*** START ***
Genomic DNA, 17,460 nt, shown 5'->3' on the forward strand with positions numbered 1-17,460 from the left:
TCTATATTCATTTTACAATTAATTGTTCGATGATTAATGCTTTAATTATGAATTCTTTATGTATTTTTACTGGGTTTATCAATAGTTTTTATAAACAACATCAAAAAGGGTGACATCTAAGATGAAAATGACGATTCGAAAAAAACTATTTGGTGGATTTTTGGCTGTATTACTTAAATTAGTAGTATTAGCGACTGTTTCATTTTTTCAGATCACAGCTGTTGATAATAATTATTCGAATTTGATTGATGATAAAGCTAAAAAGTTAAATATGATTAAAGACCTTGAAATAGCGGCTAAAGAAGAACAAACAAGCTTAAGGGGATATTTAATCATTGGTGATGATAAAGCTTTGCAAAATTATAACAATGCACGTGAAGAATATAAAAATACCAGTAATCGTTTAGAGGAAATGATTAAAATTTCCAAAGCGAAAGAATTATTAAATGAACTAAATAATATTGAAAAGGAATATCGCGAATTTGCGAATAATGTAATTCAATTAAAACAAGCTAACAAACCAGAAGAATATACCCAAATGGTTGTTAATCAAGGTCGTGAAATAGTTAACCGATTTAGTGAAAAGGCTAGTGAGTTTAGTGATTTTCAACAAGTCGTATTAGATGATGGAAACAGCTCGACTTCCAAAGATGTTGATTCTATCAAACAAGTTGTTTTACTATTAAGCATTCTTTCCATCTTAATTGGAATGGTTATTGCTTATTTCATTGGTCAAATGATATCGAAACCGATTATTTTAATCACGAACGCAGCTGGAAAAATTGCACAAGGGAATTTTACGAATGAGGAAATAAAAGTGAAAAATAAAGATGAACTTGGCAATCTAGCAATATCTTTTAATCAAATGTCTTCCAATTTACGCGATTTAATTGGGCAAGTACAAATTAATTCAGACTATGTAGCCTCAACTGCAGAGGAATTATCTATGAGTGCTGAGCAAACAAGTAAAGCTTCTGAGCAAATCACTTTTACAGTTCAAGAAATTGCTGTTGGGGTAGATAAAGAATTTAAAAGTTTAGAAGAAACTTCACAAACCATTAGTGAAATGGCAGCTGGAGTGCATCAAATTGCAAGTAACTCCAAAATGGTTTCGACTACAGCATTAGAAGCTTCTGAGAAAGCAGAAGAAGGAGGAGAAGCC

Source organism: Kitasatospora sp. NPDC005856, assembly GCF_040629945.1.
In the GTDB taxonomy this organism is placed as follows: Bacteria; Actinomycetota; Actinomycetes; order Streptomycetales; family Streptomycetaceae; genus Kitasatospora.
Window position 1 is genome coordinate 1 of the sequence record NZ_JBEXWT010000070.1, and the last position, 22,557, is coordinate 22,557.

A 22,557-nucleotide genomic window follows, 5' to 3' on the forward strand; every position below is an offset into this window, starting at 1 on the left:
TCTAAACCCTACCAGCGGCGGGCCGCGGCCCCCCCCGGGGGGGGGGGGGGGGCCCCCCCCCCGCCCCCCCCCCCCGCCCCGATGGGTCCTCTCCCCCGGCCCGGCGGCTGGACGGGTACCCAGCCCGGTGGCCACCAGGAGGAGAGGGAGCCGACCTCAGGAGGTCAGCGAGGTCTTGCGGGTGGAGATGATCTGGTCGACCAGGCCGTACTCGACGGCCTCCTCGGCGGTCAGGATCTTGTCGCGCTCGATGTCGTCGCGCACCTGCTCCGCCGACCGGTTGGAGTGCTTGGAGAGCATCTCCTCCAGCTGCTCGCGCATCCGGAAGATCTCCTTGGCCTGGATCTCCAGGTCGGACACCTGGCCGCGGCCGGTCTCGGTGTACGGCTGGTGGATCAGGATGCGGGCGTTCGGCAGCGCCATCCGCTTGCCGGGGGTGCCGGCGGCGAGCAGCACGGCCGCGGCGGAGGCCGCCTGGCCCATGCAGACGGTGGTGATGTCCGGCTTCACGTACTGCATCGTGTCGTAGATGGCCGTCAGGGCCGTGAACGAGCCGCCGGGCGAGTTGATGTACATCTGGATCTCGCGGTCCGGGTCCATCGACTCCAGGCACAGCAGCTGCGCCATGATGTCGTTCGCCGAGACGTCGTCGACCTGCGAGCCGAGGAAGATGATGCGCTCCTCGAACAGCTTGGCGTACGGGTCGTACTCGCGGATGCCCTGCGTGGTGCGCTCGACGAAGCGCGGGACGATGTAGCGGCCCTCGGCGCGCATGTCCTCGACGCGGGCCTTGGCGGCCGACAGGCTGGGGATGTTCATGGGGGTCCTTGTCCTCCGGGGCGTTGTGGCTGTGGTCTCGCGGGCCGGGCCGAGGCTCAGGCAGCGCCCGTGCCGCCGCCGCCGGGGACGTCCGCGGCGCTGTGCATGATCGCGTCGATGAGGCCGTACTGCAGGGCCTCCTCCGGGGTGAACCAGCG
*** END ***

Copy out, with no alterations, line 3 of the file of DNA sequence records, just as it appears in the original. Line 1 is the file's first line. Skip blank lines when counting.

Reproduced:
Source organism: Kitasatospora sp. NPDC005856, assembly GCF_040629945.1.